A journey as a basket weaver 

I started basket making in 2002, when my best friend Lian gave me a birthday present, it was a two day workshop at the botanic gardens here in Cambridge with Mary Butcher - what an unusual present, so I went along with a very open mind. 

Well, I made an oval shopper with the wonderful material that had been gathered from the gardens, it was great fun and the beginning of something big in my life.  In the weeks that followed I was out and about gathering my own stuff from the hedges and industrial estates and superstore car parks nearby.  I would get mostly dogwoods and hazel and spent many hours working with these materials.

Shortly afterwards I saw that Sandra Barker was doing some workshops at Denny Abbey and at home in Ashwell,  so off I went to learn some more and make new things. In the following months I used all the dogwoods to make 15 or so fruit bowl sized baskets, and everyone got one for Christmas, in fact that year I didn’t buy a single present.

It’s now September 2003 and I am off to Bolt Court, Fleet Street, London and the City Lit to start a City and Guilds in creative basketry. Over the next two years I made many new friends in the basket makers’ world and after many journeys on the train with half-finished  baskets and bundles of  wet willow wrapped in towels and bin liners, I emerged with my certificate and a much greater knowledge of the skills needed to create some wonderful baskets, for which I would like to thank everyone  involved.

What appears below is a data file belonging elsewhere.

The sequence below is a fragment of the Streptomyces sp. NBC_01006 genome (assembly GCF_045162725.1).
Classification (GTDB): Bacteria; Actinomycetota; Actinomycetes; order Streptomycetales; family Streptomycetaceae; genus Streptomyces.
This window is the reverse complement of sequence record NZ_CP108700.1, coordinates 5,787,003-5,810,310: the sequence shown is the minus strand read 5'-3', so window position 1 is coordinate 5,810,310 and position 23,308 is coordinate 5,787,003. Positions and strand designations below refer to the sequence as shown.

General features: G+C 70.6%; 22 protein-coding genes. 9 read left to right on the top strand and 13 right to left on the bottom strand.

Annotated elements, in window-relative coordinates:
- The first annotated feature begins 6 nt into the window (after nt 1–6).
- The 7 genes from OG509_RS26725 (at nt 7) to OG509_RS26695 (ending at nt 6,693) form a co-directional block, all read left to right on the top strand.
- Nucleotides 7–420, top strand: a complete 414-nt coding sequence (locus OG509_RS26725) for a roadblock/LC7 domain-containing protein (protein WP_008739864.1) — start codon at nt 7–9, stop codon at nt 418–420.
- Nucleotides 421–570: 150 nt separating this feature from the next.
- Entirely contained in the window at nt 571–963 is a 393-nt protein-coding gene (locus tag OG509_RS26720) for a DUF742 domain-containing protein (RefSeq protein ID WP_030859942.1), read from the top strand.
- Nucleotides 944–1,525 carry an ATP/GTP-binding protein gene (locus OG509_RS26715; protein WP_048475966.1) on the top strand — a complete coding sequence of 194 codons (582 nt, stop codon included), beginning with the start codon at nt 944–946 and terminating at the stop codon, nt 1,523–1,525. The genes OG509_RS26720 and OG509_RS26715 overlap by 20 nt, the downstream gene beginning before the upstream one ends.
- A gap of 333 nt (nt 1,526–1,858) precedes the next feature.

So what to do with my new found knowledge? I started running my own willow workshops, Women’s’ Institute, L.E.A. and the Suffolk Smallholders are just some of the people that made baskets with me.

I joined Hertfordshire Basketry Group shortly after it was formed and enjoyed seeing my old college friends again and meeting new ones.  The group is very active with visiting tutors providing workshops, as well as member led activities and visits to exciting places and exhibitions.

For the next chapter of my story I was demonstrating the craft of basket making at Wimpole Hall, a National Trust property in Cambridgeshire.

I enjoyed this very much and was in the public eye and made some good contacts and sold many of my baskets there. It was hard work and many cold and windy Sundays were spent in the draughty stable block with my lapboard and Vanessa for company, Vanessa is a spinner and uses the fleeces from the rare breed sheep that live on the farm, to make wonderful items of knitwear.

I stumbled upon an advertisement in the local newspaper. WinterComfort, a local homeless charity were looking for a basket maker/ tutor for a new social enterprise, WinterWillow. Wow! This sounded too good to be true, and I went along to the interview and met Cathy Hembry, Director of WinterComfort .

After a few day workshops, I was employed full time, to work with the homeless and vulnerably housed at Overstream House. In November 2009 Winter Willow was launched, we make willow coffins and garden obelisks, with all the profits going back into the charity to help and improve the lives of our service users.